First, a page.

Nobility, neither by birth nor by appointment is able to escape us from this fallen world. Indeed, it is only by faith and selfless surrender that true nobility is garnered and we are able to rise above our natures and the corruption of our flesh.
In the spring of 1665 such nobility was difficult to find in the English aristocracy. A black plague held London in a grip of death and disease; and their king, Charles II, fled to Salisbury while their parliament adjourned to Oxford.
Yet, true nobility would not be denied. It would not flee like the monarch or the parliamentarians, but rather found its remedy by planting itself into the soil of a flea-infested bundle of cloth delivered from London to a tailor, George Viccars, in the small village of Eyam in the English countryside.
Nobility, it seems, must be birthed in adversity with faith and hope as it midwife. And so it was, an unthinkable horror delivered upon the town of 350 souls. Time did not stop, but futures did as the townsfolk made a choice to stand and fight and possibly die.
And, if nobility can be refined, if it were to have degrees of perfection, its distillation would be made clear by the actions of the residence of that tiny town, who by fate or happenstance, the plague had vomited its chum.
Eyam’s Revered Mompesson had asked that families bury their own dead and to separate themselves from their parish church of St. Laurence to Cucklett Delph. They were to burn hops in the streets as an astringent for the air to defend them against a gathering of harrowing agony.
Yet most telling, to wit only history could measure their valor, they were to quarantine their village to prevent further spread of the plague. They became their own prison and jailor - inmates to death and disease, by faith sacrificing themselves that others might not suffer as they.
Surely, in those early days of May when spring should have held its strongest reward for a winter well endured, it brought Eyam despair rather than promised joy. When it was to have been golden daffodils on distant hills; it was instead dark clouds meeting their gaze.
Upon Eyam’s streets, men set torches to piles of bramble. Fires sparked in the bellies of the briers to flicker the wood like skeletons of malicious beasts. Black, acrid, pepper-scented smoke billowed upward to be swallowed by a still darkening sky.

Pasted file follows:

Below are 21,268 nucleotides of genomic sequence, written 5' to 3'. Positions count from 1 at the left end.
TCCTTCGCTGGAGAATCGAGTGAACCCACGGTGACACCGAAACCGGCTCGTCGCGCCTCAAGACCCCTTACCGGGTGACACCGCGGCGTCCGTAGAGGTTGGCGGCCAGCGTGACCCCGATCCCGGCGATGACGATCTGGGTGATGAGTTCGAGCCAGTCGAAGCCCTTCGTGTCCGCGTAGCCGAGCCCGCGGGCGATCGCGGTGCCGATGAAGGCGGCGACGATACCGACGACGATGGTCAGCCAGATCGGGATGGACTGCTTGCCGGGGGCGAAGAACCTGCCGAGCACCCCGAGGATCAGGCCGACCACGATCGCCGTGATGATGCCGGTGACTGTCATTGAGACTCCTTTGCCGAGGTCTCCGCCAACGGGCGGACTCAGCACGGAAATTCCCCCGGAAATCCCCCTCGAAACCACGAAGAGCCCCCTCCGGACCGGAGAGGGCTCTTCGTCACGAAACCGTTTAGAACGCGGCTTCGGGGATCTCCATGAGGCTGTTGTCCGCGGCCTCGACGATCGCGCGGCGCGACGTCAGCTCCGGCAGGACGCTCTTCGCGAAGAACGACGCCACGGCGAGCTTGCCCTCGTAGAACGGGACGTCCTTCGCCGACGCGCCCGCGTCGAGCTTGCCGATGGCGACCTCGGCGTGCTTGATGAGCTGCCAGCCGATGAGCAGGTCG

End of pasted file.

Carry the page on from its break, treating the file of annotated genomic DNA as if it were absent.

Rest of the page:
Winds rose, whisking the branches of twilighted trees to a rhyme once thought childish and quaint, but had now returned to become obscene portending poetry.
“Ring around the rosie
Pocket full of posies
We all fall down”
Sixteen months into the plague, Phoebe, one of the surviving villagers, drew a labored breath. It scalded her lungs and she brushed at a sudden rash of heat from her cheek. A fleeting touch like the landing of an errant fly upon her skin, dancing to the music of the canting winds.
“Ring around the rosie,” the winds taunted.
She fumbled in the pocket of her apron, putridly stained with the black, vile excrements of lanced boils from her daughter and husband - stained with the dark soil used to cover their graves – fingers fumbling to squash heady herbs between aching fingers to herald the threat of death.
“Pocket full of posies,” the winds jeered.
She has no tears; they have been drained by too many deaths, dried by a boiling fever crashing over her in waves. There is no solace; no gentle ebb in the pain, such comforts are vanished like the hollow left in water from a scooping ladle – there, and then gone. She sneezes, “Ah choo, ah choo.”
“Ashes, ashes,” the winds echoed.
She prayers, silently, unheard. Her thoughts bounce as a pebble against the walls of a deep well as it falls in the dark water below; she follows, swallowed by the darkness.
“We all fall down,” the winds mocked, indifferently.
Phoebe’s life, unselfishly and faithfully given, repeated over 250 times. How does one measure such acts that they forbear such grief from others? It is only by faith.
The people of Eyam have shown us that we are not only human, but humane as well. Something virtuous does resides within us as indomitable spirits that can transcend our earthly shells. Showing us that indeed, we all fall down, but we may also rise up by faith, escaping us most nobly from this fallen world.
The opinions expressed by authors may not necessarily reflect the opinion of FaithWriters.com.
Accept Jesus as Your Lord and Savior Right Now - CLICK HERE
JOIN US at FaithWriters for Free. Grow as a Writer and Spread the Gospel.